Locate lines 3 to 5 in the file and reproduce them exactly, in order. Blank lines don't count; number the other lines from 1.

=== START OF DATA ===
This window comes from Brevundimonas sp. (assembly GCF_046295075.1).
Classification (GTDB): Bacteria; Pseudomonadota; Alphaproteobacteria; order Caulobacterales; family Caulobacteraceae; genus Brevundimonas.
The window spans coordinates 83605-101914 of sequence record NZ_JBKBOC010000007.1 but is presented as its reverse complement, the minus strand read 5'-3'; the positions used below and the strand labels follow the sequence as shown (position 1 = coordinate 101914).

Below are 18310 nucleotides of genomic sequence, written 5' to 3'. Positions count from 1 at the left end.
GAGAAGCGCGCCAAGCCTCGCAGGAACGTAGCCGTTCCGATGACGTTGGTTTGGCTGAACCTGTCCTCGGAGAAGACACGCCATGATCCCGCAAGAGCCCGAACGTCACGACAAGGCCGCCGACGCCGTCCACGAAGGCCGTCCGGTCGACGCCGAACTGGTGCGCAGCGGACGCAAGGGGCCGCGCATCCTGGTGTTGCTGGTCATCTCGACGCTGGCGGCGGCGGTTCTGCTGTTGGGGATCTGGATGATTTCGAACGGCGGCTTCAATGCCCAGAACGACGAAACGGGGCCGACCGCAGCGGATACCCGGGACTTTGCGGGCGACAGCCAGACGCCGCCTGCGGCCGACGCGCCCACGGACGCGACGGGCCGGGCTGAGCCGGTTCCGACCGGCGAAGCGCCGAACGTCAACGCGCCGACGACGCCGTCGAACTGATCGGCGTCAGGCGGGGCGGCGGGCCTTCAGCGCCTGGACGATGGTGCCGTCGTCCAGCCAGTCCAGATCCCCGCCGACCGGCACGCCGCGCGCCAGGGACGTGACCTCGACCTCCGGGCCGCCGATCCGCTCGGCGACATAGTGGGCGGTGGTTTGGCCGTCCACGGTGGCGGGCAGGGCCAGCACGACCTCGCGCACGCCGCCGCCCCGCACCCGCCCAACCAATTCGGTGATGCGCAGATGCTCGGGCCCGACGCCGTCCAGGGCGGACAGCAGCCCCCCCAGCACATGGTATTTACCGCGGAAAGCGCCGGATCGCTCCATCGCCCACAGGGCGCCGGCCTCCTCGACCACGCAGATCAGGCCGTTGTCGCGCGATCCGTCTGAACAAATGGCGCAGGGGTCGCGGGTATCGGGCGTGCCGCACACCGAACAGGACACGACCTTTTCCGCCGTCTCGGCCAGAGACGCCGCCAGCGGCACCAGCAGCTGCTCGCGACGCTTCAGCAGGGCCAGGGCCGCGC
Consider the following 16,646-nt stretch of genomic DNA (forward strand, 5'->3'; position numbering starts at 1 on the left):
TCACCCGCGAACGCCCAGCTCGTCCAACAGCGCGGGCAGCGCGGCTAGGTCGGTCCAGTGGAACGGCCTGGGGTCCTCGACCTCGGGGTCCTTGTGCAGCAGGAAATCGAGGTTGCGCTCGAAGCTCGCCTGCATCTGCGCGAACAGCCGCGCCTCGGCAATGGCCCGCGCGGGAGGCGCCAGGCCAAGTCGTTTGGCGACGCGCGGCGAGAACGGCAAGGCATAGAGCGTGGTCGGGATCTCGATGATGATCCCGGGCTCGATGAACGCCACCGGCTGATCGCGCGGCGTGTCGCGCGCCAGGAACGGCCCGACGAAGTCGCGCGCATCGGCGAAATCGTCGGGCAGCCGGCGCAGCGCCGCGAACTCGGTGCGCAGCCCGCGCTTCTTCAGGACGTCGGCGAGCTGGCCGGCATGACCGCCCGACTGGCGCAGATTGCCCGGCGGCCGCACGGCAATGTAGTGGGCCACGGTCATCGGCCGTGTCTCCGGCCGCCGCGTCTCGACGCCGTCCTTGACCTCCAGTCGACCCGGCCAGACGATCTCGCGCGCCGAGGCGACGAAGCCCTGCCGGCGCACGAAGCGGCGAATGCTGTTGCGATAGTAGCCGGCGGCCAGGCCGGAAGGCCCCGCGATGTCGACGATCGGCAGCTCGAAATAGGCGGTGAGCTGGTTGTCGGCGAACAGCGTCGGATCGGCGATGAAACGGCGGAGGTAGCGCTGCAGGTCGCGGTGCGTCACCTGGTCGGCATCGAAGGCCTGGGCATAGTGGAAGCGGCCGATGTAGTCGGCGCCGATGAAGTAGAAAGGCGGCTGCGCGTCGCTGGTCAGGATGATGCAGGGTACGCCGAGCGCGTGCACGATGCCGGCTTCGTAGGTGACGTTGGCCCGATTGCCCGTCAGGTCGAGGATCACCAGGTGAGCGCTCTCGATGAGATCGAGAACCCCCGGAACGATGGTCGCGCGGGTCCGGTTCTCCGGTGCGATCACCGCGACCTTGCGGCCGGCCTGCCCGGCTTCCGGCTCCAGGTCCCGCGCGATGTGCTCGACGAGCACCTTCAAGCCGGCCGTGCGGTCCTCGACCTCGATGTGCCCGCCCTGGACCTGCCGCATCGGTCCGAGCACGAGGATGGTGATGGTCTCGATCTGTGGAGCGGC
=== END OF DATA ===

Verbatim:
The window spans coordinates 83605-101914 of sequence record NZ_JBKBOC010000007.1 but is presented as its reverse complement, the minus strand read 5'-3'; the positions used below and the strand labels follow the sequence as shown (position 1 = coordinate 101914).

Below are 18310 nucleotides of genomic sequence, written 5' to 3'. Positions count from 1 at the left end.
GAGAAGCGCGCCAAGCCTCGCAGGAACGTAGCCGTTCCGATGACGTTGGTTTGGCTGAACCTGTCCTCGGAGAAGACACGCCATGATCCCGCAAGAGCCCGAACGTCACGACAAGGCCGCCGACGCCGTCCACGAAGGCCGTCCGGTCGACGCCGAACTGGTGCGCAGCGGACGCAAGGGGCCGCGCATCCTGGTGTTGCTGGTCATCTCGACGCTGGCGGCGGCGGTTCTGCTGTTGGGGATCTGGATGATTTCGAACGGCGGCTTCAATGCCCAGAACGACGAAACGGGGCCGACCGCAGCGGATACCCGGGACTTTGCGGGCGACAGCCAGACGCCGCCTGCGGCCGACGCGCCCACGGACGCGACGGGCCGGGCTGAGCCGGTTCCGACCGGCGAAGCGCCGAACGTCAACGCGCCGACGACGCCGTCGAACTGATCGGCGTCAGGCGGGGCGGCGGGCCTTCAGCGCCTGGACGATGGTGCCGTCGTCCAGCCAGTCCAGATCCCCGCCGACCGGCACGCCGCGCGCCAGGGACGTGACCTCGACCTCCGGGCCGCCGATCCGCTCGGCGACATAGTGGGCGGTGGTTTGGCCGTCCACGGTGGCGGGCAGGGCCAGCACGACCTCGCGCACGCCGCCGCCCCGCACCCGCCCAACCAATTCGGTGATGCGCAGATGCTCGGGCCCGACGCCGTCCAGGGCGGACAGCAGCCCCCCCAGCACATGGTATTTACCGCGGAAAGCGCCGGATCGCTCCATCGCCCACAGGGCGCCGGCCTCCTCGACCACGCAGATCAGGCCGTTGTCGCGCGATCCGTCTGAACAAATGGCGCAGGGGTCGCGGGTATCGGGCGTGCCGCACACCGAACAGGACACGACCTTTTCCGCCGTCTCGGCCAGAGACGCCGCCAGCGGCACCAGCAGCTGCTCGCGACGCTTCAGCAGGGCCAGGGCCGCGC